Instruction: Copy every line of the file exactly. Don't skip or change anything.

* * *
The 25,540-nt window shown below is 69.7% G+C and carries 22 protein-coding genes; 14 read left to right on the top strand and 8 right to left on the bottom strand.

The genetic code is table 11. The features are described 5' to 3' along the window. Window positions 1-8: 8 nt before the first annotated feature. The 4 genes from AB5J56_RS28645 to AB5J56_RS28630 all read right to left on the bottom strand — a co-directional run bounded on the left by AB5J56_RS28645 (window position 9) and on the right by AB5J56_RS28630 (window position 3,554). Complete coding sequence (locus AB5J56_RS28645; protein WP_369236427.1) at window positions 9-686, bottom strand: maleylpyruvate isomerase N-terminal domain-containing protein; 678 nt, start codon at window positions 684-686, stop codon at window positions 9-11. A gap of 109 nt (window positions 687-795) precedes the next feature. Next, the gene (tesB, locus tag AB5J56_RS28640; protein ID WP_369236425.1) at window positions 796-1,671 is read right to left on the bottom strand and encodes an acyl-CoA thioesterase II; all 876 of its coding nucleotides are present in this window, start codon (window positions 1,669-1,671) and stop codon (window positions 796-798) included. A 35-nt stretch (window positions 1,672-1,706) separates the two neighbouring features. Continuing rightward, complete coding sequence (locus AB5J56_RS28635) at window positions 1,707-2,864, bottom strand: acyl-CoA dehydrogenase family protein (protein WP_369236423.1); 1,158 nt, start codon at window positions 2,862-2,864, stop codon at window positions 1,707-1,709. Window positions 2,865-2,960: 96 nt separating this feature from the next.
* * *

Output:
The 25,540-nt window shown below is 69.7% G+C and carries 22 protein-coding genes; 14 read left to right on the top strand and 8 right to left on the bottom strand.

The genetic code is table 11. The features are described 5' to 3' along the window. Window positions 1-8: 8 nt before the first annotated feature. The 4 genes from AB5J56_RS28645 to AB5J56_RS28630 all read right to left on the bottom strand — a co-directional run bounded on the left by AB5J56_RS28645 (window position 9) and on the right by AB5J56_RS28630 (window position 3,554). Complete coding sequence (locus AB5J56_RS28645; protein WP_369236427.1) at window positions 9-686, bottom strand: maleylpyruvate isomerase N-terminal domain-containing protein; 678 nt, start codon at window positions 684-686, stop codon at window positions 9-11. A gap of 109 nt (window positions 687-795) precedes the next feature. Next, the gene (tesB, locus tag AB5J56_RS28640; protein ID WP_369236425.1) at window positions 796-1,671 is read right to left on the bottom strand and encodes an acyl-CoA thioesterase II; all 876 of its coding nucleotides are present in this window, start codon (window positions 1,669-1,671) and stop codon (window positions 796-798) included. A 35-nt stretch (window positions 1,672-1,706) separates the two neighbouring features. Continuing rightward, complete coding sequence (locus AB5J56_RS28635) at window positions 1,707-2,864, bottom strand: acyl-CoA dehydrogenase family protein (protein WP_369236423.1); 1,158 nt, start codon at window positions 2,862-2,864, stop codon at window positions 1,707-1,709. Window positions 2,865-2,960: 96 nt separating this feature from the next.